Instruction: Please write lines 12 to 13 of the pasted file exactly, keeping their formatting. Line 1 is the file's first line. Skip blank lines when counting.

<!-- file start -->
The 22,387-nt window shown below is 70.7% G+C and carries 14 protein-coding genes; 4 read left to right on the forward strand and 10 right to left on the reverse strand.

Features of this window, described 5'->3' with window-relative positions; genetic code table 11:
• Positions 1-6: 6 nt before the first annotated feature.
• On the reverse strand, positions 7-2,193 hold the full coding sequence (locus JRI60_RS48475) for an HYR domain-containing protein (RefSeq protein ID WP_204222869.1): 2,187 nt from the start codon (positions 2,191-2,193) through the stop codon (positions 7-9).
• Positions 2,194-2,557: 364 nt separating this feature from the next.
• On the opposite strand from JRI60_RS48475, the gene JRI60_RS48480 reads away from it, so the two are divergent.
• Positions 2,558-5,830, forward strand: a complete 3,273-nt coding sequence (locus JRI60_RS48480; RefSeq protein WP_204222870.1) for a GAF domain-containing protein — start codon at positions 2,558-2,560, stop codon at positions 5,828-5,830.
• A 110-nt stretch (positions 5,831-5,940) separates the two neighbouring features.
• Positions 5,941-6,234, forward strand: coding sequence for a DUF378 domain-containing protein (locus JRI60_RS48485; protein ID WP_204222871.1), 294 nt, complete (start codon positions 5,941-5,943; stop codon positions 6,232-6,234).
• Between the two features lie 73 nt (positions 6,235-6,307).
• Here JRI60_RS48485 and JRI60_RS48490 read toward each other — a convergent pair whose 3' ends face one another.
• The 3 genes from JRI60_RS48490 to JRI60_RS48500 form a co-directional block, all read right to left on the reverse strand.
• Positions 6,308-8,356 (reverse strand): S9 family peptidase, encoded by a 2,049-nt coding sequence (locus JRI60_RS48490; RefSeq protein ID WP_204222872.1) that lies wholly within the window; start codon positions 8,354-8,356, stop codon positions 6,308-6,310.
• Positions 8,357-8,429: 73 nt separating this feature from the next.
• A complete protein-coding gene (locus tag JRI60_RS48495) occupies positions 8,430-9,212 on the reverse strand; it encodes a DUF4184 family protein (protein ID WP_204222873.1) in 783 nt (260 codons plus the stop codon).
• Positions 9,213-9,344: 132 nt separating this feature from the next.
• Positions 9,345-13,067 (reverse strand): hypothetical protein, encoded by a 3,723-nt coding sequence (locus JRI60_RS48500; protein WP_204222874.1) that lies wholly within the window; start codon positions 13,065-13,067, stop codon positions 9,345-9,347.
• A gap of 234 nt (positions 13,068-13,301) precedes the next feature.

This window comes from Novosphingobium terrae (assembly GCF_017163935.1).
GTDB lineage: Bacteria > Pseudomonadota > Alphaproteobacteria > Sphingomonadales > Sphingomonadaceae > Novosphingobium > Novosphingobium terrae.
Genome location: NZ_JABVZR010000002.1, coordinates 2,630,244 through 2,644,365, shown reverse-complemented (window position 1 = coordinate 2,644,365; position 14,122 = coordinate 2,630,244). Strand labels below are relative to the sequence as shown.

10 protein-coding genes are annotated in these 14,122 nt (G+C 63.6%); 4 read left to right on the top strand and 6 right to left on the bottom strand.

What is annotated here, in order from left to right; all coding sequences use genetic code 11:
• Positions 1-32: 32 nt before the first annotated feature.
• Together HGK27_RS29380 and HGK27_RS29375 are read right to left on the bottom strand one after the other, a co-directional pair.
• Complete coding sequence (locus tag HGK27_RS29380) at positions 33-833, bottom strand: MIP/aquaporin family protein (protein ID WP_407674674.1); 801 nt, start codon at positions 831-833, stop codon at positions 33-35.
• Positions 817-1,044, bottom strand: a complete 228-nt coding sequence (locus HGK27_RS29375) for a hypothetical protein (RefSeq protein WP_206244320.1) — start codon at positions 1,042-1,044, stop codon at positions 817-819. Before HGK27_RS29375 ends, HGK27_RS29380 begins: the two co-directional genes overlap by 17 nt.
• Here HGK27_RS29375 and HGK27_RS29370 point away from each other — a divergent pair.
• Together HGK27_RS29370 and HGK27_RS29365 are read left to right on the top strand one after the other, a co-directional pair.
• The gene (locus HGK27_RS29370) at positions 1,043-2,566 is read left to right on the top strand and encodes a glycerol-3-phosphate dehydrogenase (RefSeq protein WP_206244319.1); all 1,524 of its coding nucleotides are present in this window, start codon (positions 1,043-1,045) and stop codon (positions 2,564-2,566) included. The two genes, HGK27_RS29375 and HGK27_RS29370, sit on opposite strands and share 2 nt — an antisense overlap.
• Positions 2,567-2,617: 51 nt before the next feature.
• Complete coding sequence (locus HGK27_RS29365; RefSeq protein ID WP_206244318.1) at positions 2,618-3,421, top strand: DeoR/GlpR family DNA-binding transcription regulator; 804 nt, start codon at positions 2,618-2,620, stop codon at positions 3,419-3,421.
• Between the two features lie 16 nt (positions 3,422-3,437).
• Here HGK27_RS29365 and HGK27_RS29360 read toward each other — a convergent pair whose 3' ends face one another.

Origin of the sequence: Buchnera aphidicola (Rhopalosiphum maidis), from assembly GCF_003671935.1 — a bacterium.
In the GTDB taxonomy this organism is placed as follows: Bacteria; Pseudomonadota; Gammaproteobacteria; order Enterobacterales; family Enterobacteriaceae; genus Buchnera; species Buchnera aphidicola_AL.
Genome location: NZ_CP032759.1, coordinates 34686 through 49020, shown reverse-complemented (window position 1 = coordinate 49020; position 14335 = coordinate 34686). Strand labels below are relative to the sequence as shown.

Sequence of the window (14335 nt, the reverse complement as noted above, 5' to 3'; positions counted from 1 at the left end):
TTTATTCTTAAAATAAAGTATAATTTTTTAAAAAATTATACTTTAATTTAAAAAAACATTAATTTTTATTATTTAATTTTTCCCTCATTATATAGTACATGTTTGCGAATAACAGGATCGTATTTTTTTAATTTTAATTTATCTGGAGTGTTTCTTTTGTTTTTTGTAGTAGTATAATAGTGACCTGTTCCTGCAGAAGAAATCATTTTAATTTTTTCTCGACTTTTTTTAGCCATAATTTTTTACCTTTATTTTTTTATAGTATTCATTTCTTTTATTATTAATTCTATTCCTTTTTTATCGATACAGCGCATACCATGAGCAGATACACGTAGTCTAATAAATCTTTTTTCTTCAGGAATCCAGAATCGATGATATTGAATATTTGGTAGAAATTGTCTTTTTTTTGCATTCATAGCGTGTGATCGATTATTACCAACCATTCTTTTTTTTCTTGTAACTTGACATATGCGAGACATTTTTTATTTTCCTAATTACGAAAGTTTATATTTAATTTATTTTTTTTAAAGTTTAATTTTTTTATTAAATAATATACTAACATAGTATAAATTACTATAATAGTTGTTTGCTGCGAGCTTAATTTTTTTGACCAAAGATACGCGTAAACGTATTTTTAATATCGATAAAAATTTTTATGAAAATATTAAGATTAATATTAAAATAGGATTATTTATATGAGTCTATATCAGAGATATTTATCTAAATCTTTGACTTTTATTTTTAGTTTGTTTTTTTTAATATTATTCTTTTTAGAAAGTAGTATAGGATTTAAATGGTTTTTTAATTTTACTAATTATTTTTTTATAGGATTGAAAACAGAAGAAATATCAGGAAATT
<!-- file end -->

• The 3 genes from JRI60_RS48490 to JRI60_RS48500 form a co-directional block, all read right to left on the reverse strand.
• Positions 6,308-8,356 (reverse strand): S9 family peptidase, encoded by a 2,049-nt coding sequence (locus JRI60_RS48490; RefSeq protein ID WP_204222872.1) that lies wholly within the window; start codon positions 8,354-8,356, stop codon positions 6,308-6,310.